My sweet Sven and I believe that pets should be held accountable for their actions.
That is why our little Hunter Bunter is in the other room at this moment, writing a letter.
Here he comes now.
"Thank you Puppy Dog."
Dear Doctor Amy,
I am very sorry about the unfortunate incident last week when my fangs sank into your skin. I was feeling a little woozy at the time on account of those three little pills that I have to take before visiting your office. My teeth were actually intended for the technician who stuck a thermometer up my ass before you came into the room. But, I couldn't get my shit together in time to nail her.
Please accept my apology.
"Hunter. This is not an apology letter. Go back in that room and try it again."
Pets these days.
Our Mr. Puppy Dog is a one of a kind canine.
And yes, it is true that he takes three little pills before his doctor appointments. They are supposed to take the edge off. Even though he is a big, tough, king of the jungle kind of a guy around here, he is a chicken when it comes to riding in a car, slippery floors and scales that move up and down.
My Sweet Sven and I, as well as the clinic, dread his annual check up as much as he does.
Sometimes those three little pills turn him into a pile of pudding and we have to carry his dead weight out to the car rolled up in a blanket like a murder had taken place, only to slide him out still in the blanket onto the black top in order to pull him across it and into the door to the much more forgiving tiled floor.
It makes no difference how many of those pills he takes, although it is always three, at some point he is going to curl his lips back and show off his somewhat yellowed pearly whites. But this typically happens under the muzzle that has been handed to me to slip over his cute little face.
On this particular visit the new technician didn't seem to hear my reference to using a muzzle or see the highlighted, MUST BE MUZZLED, note buried in his charts.
Sven and I noticed that those little pills had barely touched him this time. He was able to walk in on his own. We were instructed to maneuver him onto the scary scale where he stood in a frozen daze as the woman in scrubs took his temperature from the rear.
Here comes my puppy dog now. Let's see if he did any better with his second try.
Dear Doctor Amy,
I know I shouldn't bite somebody who is only trying to listen to my heart. I am terribly sorry. Please tell that technician of yours to keep her hands away from my backside next time. Maybe things will go more smoothly for you that way.
"Hunter! You are supposed to apologize. This will not do."
Oh my word.
Some people's dogs.
Hazing is outlawed, isn't it?
Well, every time that veterinary clinic gets a new doctor, that new doctor gets Hunter. It just seems fishy to me.
Considering the toll these examinations take on all who are involved, we try to cover everything that is possible in one fell swoop. That is why when we leave that place, not only is our bank account wiped clean, we have a bag filled with ointments, flea and tick deterrents, heart worm pills and Hunter has had every available vaccination that is due within the next six months. It's a shame he missed the new one for Covid-19.
We were so close.
Sven and I prefer to wait in the waiting room after the preliminaries, where we roll our eyes at all the commotion coming from behind the door.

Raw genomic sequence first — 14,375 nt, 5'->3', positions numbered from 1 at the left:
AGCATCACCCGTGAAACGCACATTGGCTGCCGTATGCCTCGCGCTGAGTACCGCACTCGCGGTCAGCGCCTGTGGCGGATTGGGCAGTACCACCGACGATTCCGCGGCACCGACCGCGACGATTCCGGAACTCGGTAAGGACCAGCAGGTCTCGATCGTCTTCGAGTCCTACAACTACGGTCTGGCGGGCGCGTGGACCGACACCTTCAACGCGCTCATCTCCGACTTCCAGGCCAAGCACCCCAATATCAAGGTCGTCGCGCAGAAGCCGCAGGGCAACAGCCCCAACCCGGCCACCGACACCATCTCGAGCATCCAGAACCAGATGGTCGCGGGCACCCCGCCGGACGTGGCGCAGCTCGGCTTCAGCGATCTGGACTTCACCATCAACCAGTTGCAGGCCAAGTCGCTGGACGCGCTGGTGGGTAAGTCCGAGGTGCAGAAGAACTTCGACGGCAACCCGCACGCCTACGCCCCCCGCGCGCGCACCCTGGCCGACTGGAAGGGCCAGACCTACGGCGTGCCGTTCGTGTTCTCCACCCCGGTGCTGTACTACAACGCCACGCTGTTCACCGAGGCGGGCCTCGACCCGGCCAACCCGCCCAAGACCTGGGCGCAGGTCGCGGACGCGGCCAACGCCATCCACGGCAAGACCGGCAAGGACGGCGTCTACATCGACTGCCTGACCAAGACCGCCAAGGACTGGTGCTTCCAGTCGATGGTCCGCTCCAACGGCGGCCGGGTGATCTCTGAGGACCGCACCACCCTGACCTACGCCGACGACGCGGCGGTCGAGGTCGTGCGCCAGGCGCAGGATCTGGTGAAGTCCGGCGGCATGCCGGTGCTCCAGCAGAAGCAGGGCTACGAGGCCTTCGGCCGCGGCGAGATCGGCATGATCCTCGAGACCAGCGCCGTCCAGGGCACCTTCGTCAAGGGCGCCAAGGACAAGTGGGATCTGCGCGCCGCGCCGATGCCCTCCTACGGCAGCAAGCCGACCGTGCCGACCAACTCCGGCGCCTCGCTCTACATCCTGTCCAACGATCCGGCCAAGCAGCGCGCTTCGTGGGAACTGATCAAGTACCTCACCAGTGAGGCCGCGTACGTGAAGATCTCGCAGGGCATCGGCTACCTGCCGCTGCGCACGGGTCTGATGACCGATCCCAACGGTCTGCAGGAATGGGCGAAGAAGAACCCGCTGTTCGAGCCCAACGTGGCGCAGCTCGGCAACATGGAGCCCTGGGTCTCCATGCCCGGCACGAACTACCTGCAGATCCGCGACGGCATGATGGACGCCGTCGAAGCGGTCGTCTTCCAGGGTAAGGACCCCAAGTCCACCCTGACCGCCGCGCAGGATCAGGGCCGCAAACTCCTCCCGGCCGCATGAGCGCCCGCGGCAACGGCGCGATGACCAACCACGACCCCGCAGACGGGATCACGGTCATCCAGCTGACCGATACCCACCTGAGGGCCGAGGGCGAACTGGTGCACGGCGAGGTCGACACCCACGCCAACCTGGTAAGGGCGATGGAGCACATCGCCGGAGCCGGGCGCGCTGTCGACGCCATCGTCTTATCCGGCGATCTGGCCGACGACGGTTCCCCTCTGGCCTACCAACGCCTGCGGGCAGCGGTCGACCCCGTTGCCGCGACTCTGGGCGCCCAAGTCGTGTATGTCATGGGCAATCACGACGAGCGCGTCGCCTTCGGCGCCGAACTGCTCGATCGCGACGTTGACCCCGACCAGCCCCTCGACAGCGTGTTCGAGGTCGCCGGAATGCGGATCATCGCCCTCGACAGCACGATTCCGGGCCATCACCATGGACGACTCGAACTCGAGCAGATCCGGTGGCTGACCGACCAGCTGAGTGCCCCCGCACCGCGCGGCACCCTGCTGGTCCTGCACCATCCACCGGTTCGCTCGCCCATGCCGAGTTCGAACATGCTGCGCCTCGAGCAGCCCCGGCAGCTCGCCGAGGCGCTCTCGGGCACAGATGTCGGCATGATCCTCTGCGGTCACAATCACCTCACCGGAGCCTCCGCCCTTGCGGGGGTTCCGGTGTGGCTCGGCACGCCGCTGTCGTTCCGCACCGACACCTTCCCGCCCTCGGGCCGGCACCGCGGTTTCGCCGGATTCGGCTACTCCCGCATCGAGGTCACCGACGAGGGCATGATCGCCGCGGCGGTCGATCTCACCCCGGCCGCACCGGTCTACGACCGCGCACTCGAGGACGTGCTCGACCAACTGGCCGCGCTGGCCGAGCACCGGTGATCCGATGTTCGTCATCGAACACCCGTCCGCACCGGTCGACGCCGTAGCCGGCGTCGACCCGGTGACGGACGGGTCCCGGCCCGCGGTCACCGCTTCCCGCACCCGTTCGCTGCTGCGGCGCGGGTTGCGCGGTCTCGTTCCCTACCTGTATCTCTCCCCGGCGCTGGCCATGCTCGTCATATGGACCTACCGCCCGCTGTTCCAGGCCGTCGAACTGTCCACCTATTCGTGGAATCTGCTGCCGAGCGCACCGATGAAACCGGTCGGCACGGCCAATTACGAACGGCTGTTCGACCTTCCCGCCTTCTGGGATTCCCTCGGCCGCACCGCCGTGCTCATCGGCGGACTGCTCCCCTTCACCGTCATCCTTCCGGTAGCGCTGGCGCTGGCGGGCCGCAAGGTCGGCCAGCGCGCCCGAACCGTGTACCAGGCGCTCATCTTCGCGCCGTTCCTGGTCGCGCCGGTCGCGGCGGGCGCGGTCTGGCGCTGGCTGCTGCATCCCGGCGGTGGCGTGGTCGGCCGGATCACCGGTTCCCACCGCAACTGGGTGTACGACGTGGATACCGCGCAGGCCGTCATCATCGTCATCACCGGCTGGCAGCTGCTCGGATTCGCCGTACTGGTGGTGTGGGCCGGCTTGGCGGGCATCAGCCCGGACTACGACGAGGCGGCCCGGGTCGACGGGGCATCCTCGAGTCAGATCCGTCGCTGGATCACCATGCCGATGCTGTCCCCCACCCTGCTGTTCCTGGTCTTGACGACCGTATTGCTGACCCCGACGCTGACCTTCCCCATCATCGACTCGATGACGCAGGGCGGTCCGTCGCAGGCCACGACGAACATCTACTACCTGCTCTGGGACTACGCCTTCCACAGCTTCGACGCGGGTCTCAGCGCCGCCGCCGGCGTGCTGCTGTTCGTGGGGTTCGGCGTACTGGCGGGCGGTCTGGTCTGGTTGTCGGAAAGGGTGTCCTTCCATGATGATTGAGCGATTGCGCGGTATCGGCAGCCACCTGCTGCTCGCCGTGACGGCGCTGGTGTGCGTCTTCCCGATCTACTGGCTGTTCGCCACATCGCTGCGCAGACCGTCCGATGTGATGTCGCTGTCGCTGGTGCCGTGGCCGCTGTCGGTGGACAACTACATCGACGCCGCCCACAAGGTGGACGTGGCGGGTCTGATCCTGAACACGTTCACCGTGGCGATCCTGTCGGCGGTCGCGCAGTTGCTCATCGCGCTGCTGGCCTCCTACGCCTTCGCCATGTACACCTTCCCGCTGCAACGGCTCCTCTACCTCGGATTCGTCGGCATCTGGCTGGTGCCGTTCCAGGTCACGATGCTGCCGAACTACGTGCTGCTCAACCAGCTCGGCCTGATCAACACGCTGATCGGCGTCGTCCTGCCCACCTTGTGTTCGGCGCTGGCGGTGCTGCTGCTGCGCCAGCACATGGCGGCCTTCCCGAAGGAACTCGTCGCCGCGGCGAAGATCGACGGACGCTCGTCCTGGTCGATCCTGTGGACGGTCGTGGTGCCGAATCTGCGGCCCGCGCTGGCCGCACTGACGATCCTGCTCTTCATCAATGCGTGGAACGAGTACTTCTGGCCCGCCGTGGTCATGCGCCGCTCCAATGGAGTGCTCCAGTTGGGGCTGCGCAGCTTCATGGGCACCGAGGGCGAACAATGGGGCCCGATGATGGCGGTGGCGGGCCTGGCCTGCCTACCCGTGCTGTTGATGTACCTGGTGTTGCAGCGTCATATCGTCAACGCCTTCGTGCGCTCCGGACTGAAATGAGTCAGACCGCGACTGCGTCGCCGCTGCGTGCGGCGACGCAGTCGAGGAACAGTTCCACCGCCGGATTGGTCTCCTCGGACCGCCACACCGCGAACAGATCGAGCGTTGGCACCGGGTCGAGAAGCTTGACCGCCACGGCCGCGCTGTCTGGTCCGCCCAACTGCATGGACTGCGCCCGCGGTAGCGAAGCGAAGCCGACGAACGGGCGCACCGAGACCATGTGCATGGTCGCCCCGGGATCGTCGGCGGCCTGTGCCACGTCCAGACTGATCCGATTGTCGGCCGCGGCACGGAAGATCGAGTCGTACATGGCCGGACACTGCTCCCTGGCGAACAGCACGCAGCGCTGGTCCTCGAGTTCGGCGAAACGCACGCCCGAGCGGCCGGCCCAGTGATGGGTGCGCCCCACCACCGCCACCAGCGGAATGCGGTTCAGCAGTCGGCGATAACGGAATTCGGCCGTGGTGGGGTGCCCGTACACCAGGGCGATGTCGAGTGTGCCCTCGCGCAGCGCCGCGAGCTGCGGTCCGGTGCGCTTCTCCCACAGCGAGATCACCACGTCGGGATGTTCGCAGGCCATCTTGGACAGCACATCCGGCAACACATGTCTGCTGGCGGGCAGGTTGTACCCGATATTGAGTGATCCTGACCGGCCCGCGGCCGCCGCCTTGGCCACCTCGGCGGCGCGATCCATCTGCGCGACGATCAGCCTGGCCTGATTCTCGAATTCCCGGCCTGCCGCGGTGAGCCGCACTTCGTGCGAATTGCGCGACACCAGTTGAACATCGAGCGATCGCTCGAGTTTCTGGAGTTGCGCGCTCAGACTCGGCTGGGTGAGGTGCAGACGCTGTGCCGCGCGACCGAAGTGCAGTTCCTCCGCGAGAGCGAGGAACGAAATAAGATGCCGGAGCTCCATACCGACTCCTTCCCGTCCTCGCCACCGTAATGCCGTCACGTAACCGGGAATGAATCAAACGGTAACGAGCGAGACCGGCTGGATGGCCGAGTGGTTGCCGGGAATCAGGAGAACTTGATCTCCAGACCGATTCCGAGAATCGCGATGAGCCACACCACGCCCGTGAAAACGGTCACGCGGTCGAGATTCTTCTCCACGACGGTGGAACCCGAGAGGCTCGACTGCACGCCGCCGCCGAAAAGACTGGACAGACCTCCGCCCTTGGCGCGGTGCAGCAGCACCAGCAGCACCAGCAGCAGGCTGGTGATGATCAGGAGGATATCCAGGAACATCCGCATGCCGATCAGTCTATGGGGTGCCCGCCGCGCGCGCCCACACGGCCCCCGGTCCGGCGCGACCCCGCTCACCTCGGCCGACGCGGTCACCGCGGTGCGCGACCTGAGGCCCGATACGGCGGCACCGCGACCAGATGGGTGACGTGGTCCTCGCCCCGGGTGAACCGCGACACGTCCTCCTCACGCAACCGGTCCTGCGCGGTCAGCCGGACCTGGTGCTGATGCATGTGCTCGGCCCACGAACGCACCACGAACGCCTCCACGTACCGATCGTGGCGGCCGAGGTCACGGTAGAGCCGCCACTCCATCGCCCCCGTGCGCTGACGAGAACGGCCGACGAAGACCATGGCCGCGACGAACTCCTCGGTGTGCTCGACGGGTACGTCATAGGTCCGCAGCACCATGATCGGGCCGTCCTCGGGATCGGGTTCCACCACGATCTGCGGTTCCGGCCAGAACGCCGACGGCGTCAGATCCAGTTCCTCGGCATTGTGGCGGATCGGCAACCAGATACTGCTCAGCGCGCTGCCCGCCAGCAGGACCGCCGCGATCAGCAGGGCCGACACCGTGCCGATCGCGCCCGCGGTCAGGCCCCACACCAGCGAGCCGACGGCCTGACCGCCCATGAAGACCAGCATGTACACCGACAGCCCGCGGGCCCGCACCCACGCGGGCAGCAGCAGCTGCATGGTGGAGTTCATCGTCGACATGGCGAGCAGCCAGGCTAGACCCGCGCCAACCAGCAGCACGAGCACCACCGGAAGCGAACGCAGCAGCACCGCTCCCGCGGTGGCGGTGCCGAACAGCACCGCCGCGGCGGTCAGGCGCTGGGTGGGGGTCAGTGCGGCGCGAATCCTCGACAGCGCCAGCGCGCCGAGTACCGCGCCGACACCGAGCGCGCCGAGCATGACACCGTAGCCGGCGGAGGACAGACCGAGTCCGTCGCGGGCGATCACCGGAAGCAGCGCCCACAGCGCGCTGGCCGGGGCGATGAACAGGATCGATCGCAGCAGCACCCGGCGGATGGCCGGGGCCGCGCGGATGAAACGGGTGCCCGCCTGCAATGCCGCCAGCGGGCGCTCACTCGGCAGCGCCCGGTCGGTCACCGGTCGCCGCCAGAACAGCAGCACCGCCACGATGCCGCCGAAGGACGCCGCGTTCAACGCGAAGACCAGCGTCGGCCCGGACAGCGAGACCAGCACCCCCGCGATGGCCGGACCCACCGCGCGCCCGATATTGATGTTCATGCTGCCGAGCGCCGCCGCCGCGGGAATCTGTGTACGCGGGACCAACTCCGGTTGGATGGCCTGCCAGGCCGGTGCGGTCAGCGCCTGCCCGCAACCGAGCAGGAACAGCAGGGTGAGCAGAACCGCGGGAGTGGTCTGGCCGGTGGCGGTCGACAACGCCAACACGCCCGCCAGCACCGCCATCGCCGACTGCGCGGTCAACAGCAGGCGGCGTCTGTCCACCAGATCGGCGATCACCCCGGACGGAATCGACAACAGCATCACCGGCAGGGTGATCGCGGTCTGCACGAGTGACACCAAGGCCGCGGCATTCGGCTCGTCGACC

Hunter has never had any formal acting classes and it really shows. He is so over the top.
Anyway, he finally staggered out of there with his technician friend hanging on to his leash.
While I paid the bill that took several minutes to print out, she followed Hunter and Sven outside with a silver cup in order to catch a little bit of a golden stream from the old dog with the new manicure, pedicure and special paw pad treatment, where some sort of an adhesive had been applied to the bottom of his feet for better traction.
Broke and exhausted, we stuffed his uncooperative, eighty-eight point nine pounds into the back seat of our car and drove home.
We were able to coax him back out of there with a hot dog and he wandered into the house and collapsed on the living room rug in a big heap in front of the fire, where he remained for the next fourteen hours.
It was all so very peaceful.
Those three little pills had finally kicked in.
Along about four AM Hunter tried snapping to with some muffled woofs and failed attempts at standing up.
It was another twelve hours before all four legs were working at the same time.
That is when he went out the kitchen door and did his business.
"I don't think he likes his new feet," I said to Sven. "Look at the way he is holding them out."
"They are paws," said Sven.
We are six days past the incident and are all doing fine.
At least on this end.
Just as soon as Hunter gets his apology letter finished, the fat lady can sing.
Here he comes now. Hopefully the third will be the charm.
Dear Doctor Amy,
I did not mean to bite you. My dad says I did it because I was afraid that you would find out that I have no heart. That is not true. I do have a heart. And this heart of mine is very sorry. My mom told me that I don't have to come back for a whole year and luckily for me it will feel more like seven, which will put me at ninety-one. She said that when you are ninety-one you don't have to do anything that you don't want to do.
You don't even have to have your temperature taken.
So, tell that to your technician.
"Not bad Puppy Dog. Let's put a stamp on it."
Now it is time for us to get back to playing in the snow.